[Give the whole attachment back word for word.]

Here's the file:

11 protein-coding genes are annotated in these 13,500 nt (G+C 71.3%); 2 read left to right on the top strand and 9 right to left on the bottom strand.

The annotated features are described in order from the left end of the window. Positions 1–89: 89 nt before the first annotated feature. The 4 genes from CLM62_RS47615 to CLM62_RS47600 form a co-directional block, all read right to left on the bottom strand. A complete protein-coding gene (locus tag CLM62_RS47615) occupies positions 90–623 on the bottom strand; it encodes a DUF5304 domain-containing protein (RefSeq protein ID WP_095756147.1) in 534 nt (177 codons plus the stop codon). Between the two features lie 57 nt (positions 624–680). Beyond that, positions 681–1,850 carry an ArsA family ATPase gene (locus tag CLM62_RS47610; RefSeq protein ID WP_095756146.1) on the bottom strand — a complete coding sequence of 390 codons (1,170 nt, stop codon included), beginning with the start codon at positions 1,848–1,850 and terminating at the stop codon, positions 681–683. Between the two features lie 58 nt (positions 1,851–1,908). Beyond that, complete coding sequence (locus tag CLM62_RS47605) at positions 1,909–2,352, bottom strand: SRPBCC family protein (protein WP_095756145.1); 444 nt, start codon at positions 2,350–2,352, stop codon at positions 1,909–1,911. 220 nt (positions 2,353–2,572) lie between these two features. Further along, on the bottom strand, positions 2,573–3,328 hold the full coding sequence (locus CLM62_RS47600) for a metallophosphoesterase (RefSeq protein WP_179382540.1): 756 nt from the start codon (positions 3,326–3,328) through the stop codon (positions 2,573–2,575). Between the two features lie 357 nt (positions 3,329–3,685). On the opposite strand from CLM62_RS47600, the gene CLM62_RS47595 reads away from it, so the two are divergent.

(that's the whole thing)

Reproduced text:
11 protein-coding genes are annotated in these 13,500 nt (G+C 71.3%); 2 read left to right on the top strand and 9 right to left on the bottom strand.

The annotated features are described in order from the left end of the window. Positions 1–89: 89 nt before the first annotated feature. The 4 genes from CLM62_RS47615 to CLM62_RS47600 form a co-directional block, all read right to left on the bottom strand. A complete protein-coding gene (locus tag CLM62_RS47615) occupies positions 90–623 on the bottom strand; it encodes a DUF5304 domain-containing protein (RefSeq protein ID WP_095756147.1) in 534 nt (177 codons plus the stop codon). Between the two features lie 57 nt (positions 624–680). Beyond that, positions 681–1,850 carry an ArsA family ATPase gene (locus tag CLM62_RS47610; RefSeq protein ID WP_095756146.1) on the bottom strand — a complete coding sequence of 390 codons (1,170 nt, stop codon included), beginning with the start codon at positions 1,848–1,850 and terminating at the stop codon, positions 681–683. Between the two features lie 58 nt (positions 1,851–1,908). Beyond that, complete coding sequence (locus tag CLM62_RS47605) at positions 1,909–2,352, bottom strand: SRPBCC family protein (protein WP_095756145.1); 444 nt, start codon at positions 2,350–2,352, stop codon at positions 1,909–1,911. 220 nt (positions 2,353–2,572) lie between these two features. Further along, on the bottom strand, positions 2,573–3,328 hold the full coding sequence (locus CLM62_RS47600) for a metallophosphoesterase (RefSeq protein WP_179382540.1): 756 nt from the start codon (positions 3,326–3,328) through the stop codon (positions 2,573–2,575). Between the two features lie 357 nt (positions 3,329–3,685). On the opposite strand from CLM62_RS47600, the gene CLM62_RS47595 reads away from it, so the two are divergent.